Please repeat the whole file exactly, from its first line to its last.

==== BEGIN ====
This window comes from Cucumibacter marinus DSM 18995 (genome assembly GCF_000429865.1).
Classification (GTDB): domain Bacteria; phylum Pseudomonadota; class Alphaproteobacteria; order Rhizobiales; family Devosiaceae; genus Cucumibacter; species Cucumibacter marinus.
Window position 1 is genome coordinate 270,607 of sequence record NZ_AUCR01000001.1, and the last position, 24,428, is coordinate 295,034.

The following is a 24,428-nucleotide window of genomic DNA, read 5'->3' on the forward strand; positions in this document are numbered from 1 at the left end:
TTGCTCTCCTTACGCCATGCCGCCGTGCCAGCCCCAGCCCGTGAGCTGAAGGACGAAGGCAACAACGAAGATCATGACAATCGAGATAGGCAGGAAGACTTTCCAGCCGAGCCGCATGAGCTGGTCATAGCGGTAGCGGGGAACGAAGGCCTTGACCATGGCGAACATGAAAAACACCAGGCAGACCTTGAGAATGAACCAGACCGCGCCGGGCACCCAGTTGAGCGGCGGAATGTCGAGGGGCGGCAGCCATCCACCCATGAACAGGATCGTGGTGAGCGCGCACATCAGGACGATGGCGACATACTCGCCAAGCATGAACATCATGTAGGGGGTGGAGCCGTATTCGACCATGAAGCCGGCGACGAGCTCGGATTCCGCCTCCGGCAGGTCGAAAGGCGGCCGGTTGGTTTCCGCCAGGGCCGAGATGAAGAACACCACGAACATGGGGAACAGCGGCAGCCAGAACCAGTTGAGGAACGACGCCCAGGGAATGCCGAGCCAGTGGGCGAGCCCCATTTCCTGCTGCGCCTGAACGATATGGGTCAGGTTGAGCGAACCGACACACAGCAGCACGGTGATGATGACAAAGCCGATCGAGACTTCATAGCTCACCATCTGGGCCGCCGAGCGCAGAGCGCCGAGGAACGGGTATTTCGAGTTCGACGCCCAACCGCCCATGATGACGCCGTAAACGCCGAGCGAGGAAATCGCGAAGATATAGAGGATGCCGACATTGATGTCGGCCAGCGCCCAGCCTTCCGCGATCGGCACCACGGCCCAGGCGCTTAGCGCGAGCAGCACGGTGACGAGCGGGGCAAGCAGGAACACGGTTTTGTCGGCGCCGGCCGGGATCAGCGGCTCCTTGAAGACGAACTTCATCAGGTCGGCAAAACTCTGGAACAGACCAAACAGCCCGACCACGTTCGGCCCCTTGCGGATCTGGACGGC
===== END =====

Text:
This window comes from Cucumibacter marinus DSM 18995 (genome assembly GCF_000429865.1).
Classification (GTDB): domain Bacteria; phylum Pseudomonadota; class Alphaproteobacteria; order Rhizobiales; family Devosiaceae; genus Cucumibacter; species Cucumibacter marinus.
Window position 1 is genome coordinate 270,607 of sequence record NZ_AUCR01000001.1, and the last position, 24,428, is coordinate 295,034.

The following is a 24,428-nucleotide window of genomic DNA, read 5'->3' on the forward strand; positions in this document are numbered from 1 at the left end:
TTGCTCTCCTTACGCCATGCCGCCGTGCCAGCCCCAGCCCGTGAGCTGAAGGACGAAGGCAACAACGAAGATCATGACAATCGAGATAGGCAGGAAGACTTTCCAGCCGAGCCGCATGAGCTGGTCATAGCGGTAGCGGGGAACGAAGGCCTTGACCATGGCGAACATGAAAAACACCAGGCAGACCTTGAGAATGAACCAGACCGCGCCGGGCACCCAGTTGAGCGGCGGAATGTCGAGGGGCGGCAGCCATCCACCCATGAACAGGATCGTGGTGAGCGCGCACATCAGGACGATGGCGACATACTCGCCAAGCATGAACATCATGTAGGGGGTGGAGCCGTATTCGACCATGAAGCCGGCGACGAGCTCGGATTCCGCCTCCGGCAGGTCGAAAGGCGGCCGGTTGGTTTCCGCCAGGGCCGAGATGAAGAACACCACGAACATGGGGAACAGCGGCAGCCAGAACCAGTTGAGGAACGACGCCCAGGGAATGCCGAGCCAGTGGGCGAGCCCCATTTCCTGCTGCGCCTGAACGATATGGGTCAGGTTGAGCGAACCGACACACAGCAGCACGGTGATGATGACAAAGCCGATCGAGACTTCATAGCTCACCATCTGGGCCGCCGAGCGCAGAGCGCCGAGGAACGGGTATTTCGAGTTCGACGCCCAACCGCCCATGATGACGCCGTAAACGCCGAGCGAGGAAATCGCGAAGATATAGAGGATGCCGACATTGATGTCGGCCAGCGCCCAGCCTTCCGCGATCGGCACCACGGCCCAGGCGCTTAGCGCGAGCAGCACGGTGACGAGCGGGGCAAGCAGGAACACGGTTTTGTCGGCGCCGGCCGGGATCAGCGGCTCCTTGAAGACGAACTTCATCAGGTCGGCAAAACTCTGGAACAGACCAAACAGCCCGACCACGTTCGGCCCCTTGCGGATCTGGACGGC